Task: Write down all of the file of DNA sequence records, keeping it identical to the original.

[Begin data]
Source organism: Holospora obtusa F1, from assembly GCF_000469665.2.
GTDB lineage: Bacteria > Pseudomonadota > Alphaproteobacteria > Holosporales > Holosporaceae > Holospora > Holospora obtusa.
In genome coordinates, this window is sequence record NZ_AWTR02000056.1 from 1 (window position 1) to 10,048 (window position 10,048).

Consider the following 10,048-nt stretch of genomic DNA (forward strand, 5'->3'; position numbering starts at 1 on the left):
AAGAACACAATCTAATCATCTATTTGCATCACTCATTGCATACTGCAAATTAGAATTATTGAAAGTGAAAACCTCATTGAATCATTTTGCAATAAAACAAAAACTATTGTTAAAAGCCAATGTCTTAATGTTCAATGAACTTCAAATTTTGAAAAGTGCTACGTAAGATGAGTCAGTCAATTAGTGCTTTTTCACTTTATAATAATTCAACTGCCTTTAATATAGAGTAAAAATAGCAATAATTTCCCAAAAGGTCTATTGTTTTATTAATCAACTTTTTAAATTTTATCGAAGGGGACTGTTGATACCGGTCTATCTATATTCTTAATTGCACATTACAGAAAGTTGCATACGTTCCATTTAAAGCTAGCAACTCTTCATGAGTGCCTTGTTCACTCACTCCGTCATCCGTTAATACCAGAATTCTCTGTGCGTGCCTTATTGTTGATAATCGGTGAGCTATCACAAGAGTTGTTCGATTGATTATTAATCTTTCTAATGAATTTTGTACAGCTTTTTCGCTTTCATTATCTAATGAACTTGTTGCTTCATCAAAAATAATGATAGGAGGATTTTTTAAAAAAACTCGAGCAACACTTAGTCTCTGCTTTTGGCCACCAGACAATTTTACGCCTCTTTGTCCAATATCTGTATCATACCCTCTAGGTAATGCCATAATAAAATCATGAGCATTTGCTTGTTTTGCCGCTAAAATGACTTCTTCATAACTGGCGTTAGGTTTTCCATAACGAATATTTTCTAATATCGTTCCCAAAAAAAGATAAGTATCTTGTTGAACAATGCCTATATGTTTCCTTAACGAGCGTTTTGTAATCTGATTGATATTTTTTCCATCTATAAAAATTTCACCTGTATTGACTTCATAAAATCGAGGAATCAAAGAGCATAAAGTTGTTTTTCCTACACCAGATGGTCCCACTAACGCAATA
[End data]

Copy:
Source organism: Holospora obtusa F1, from assembly GCF_000469665.2.
GTDB lineage: Bacteria > Pseudomonadota > Alphaproteobacteria > Holosporales > Holosporaceae > Holospora > Holospora obtusa.
In genome coordinates, this window is sequence record NZ_AWTR02000056.1 from 1 (window position 1) to 10,048 (window position 10,048).

Consider the following 10,048-nt stretch of genomic DNA (forward strand, 5'->3'; position numbering starts at 1 on the left):
AAGAACACAATCTAATCATCTATTTGCATCACTCATTGCATACTGCAAATTAGAATTATTGAAAGTGAAAACCTCATTGAATCATTTTGCAATAAAACAAAAACTATTGTTAAAAGCCAATGTCTTAATGTTCAATGAACTTCAAATTTTGAAAAGTGCTACGTAAGATGAGTCAGTCAATTAGTGCTTTTTCACTTTATAATAATTCAACTGCCTTTAATATAGAGTAAAAATAGCAATAATTTCCCAAAAGGTCTATTGTTTTATTAATCAACTTTTTAAATTTTATCGAAGGGGACTGTTGATACCGGTCTATCTATATTCTTAATTGCACATTACAGAAAGTTGCATACGTTCCATTTAAAGCTAGCAACTCTTCATGAGTGCCTTGTTCACTCACTCCGTCATCCGTTAATACCAGAATTCTCTGTGCGTGCCTTATTGTTGATAATCGGTGAGCTATCACAAGAGTTGTTCGATTGATTATTAATCTTTCTAATGAATTTTGTACAGCTTTTTCGCTTTCATTATCTAATGAACTTGTTGCTTCATCAAAAATAATGATAGGAGGATTTTTTAAAAAAACTCGAGCAACACTTAGTCTCTGCTTTTGGCCACCAGACAATTTTACGCCTCTTTGTCCAATATCTGTATCATACCCTCTAGGTAATGCCATAATAAAATCATGAGCATTTGCTTGTTTTGCCGCTAAAATGACTTCTTCATAACTGGCGTTAGGTTTTCCATAACGAATATTTTCTAATATCGTTCCCAAAAAAAGATAAGTATCTTGTTGAACAATGCCTATATGTTTCCTTAACGAGCGTTTTGTAATCTGATTGATATTTTTTCCATCTATAAAAATTTCACCTGTATTGACTTCATAAAATCGAGGAATCAAAGAGCATAAAGTTGTTTTTCCTACACCAGATGGTCCCACTAACGCAATA